Parliament: Important documents like LPA to be digitalised under proposed changes to electronic transactions law

The proposed changes will also allow cross-border trade documents to be digitalised.
The proposed changes will also allow cross-border trade documents to be digitalised.ST PHOTO: GAVIN FOO

SINGAPORE - Digitalising important documents like a Lasting Power of Attorney (LPA) could soon be on the cards, under proposed changes to the law that governs electronic transactions.

As part of its broader digitalisation journey, the government seeks to digitalise an LPA which allows an appointed person to make medical and financial decisions on another person's behalf should the latter lose mental capacity.

They will also allow cross-border trade documents to be digitalised, thereby reducing the time and money required to process the huge amount of paperwork.

The amendment to the Electronic Transactions Act was introduced in Parliament on Monday (Jan 4) by Minister for Communications and Information and Minister-in-charge of Trade Relations S. Iswaran.

The Act provides legal certainty for digital transactions, enables e-government services and puts in place a framework for secure electronic signatures.

On digitalising LPAs, the Ministry of Social and Family Development (MSF) has conducted a public consultation on this issue. 

Currently, only hard copies of LPAs are accepted. MSF said last October that digitalising this document could cut the time needed to register the LPA from an average of three weeks to eight working days. This excludes a three-week mandatory waiting period during which a person can withdraw his application and the person appointed to act on his behalf can also raise objections.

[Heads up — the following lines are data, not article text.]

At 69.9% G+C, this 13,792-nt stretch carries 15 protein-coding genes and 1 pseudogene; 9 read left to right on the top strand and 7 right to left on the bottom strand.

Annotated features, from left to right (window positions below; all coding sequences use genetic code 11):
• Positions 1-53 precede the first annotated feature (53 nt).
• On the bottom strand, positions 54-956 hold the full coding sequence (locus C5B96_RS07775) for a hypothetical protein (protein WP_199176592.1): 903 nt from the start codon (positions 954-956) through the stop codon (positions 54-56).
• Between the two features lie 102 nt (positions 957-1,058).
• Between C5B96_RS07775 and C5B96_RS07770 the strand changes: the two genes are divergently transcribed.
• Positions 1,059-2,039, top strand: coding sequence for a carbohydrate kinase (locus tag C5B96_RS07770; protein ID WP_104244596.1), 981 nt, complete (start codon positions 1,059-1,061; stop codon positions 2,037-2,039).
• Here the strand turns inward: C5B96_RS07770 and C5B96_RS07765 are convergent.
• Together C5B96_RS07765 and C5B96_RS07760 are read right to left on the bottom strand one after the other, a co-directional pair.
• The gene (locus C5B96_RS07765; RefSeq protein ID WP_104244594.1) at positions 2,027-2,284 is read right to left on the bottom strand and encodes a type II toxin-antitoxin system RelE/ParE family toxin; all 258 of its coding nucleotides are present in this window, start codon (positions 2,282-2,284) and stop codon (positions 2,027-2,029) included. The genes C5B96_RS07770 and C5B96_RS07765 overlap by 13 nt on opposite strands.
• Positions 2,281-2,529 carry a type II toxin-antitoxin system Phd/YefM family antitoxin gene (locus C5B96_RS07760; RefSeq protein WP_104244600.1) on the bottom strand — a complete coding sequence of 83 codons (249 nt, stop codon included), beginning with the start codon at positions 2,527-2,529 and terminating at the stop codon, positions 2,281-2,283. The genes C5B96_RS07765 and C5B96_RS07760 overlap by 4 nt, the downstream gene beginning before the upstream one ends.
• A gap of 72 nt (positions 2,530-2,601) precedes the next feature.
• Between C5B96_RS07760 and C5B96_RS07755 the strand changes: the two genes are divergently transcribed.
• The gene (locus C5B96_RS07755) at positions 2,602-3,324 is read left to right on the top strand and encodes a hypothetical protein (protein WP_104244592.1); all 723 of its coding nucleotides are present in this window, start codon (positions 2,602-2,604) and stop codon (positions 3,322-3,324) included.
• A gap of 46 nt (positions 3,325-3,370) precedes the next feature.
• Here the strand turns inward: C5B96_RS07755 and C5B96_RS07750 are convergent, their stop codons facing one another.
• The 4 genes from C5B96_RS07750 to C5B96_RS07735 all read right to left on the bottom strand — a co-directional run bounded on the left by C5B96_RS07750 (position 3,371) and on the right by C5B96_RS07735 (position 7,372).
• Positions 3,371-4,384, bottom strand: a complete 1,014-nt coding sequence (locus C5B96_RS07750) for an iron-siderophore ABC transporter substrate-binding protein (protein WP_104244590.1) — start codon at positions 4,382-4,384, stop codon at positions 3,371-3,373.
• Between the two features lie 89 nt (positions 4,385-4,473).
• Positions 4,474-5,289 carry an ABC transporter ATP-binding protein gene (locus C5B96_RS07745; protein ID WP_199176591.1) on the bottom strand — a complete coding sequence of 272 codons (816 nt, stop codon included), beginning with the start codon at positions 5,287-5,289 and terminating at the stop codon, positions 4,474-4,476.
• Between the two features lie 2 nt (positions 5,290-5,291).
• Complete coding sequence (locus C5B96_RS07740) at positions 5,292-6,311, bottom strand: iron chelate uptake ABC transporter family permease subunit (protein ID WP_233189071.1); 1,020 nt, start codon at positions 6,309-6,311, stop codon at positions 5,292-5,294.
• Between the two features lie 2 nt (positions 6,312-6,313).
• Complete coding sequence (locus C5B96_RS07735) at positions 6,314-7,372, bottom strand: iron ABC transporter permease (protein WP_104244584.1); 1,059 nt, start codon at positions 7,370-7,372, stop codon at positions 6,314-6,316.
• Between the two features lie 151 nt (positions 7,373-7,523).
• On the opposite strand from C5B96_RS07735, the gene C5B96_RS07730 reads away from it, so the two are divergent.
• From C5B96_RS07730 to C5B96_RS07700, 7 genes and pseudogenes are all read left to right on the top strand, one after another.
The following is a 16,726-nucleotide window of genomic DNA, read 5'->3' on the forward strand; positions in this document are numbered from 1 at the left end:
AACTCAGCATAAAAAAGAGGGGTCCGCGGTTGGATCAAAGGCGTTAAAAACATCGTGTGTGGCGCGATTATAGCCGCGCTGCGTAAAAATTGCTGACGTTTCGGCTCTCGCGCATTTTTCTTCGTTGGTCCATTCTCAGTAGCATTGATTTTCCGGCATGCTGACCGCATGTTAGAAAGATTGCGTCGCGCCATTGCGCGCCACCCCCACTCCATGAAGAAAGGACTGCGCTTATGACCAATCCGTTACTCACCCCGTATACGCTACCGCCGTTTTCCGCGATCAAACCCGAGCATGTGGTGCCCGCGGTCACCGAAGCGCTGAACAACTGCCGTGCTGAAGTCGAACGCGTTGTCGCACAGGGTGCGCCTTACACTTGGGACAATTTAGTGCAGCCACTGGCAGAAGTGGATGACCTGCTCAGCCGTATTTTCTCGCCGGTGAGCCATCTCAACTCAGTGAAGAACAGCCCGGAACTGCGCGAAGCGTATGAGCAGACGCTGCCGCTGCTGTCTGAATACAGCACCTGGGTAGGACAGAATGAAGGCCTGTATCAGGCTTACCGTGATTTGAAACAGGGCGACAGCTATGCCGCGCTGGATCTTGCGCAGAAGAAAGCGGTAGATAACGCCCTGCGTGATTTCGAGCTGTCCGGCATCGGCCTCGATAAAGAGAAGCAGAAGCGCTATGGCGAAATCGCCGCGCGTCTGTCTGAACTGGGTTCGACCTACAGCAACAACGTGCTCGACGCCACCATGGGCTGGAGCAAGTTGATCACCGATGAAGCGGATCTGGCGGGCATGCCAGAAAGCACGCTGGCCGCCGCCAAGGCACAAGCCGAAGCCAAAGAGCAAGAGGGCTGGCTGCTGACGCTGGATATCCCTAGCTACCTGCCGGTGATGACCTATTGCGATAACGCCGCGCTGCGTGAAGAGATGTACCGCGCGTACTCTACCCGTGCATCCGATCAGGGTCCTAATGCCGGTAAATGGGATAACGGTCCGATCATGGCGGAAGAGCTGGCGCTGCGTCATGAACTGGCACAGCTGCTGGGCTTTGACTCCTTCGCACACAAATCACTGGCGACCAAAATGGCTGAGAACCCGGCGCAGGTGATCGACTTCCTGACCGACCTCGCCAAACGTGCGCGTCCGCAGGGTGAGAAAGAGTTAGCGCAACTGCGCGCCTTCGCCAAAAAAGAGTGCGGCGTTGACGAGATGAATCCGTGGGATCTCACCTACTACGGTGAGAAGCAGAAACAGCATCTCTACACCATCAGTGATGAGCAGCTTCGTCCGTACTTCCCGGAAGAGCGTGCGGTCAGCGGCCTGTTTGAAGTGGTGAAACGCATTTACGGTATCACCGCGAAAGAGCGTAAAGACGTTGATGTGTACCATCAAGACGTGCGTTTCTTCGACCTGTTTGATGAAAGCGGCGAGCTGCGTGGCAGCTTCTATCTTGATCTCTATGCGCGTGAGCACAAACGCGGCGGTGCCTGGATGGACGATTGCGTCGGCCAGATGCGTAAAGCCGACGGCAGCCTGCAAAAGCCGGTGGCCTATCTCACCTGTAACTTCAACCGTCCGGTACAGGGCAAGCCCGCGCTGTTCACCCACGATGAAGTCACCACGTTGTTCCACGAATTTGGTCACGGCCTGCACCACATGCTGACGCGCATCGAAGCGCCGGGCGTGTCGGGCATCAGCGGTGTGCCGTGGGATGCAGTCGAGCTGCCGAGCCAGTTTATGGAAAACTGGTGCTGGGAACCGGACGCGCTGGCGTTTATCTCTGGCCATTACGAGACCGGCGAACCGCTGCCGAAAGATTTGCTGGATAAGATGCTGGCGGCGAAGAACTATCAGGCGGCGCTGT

The Bill also seeks to reduce the amount of paperwork involved in cross-border trade by allowing for digital documentation with international ports.

Currently, most of maritime trade involves the use of physical bills of lading, which are legal and commercial documents providing evidence for the contract of carriage, receipt and ownership of goods for a cargo shipment.

Given the intricacies of maritime trade law, the paper trail typically runs up to hundreds of pages for a single transaction.

These take up a large amount of time and money to process. Research by container shipping giant Maersk and tech firm IBM in 2014 showed the cost of processing trade documents made up as much as 20 per cent of the cost of moving goods.

Digitalising these documents would significantly enhance efficiency and productivity. The Bill will do this by aligning Singapore with standards from the United Nations Commission on International Trade Law, which spells out an internationally harmonised legal framework for electronic records.

The Electronic Transactions (Amendment) Bill was the only Bill introduced in Parliament on Monday.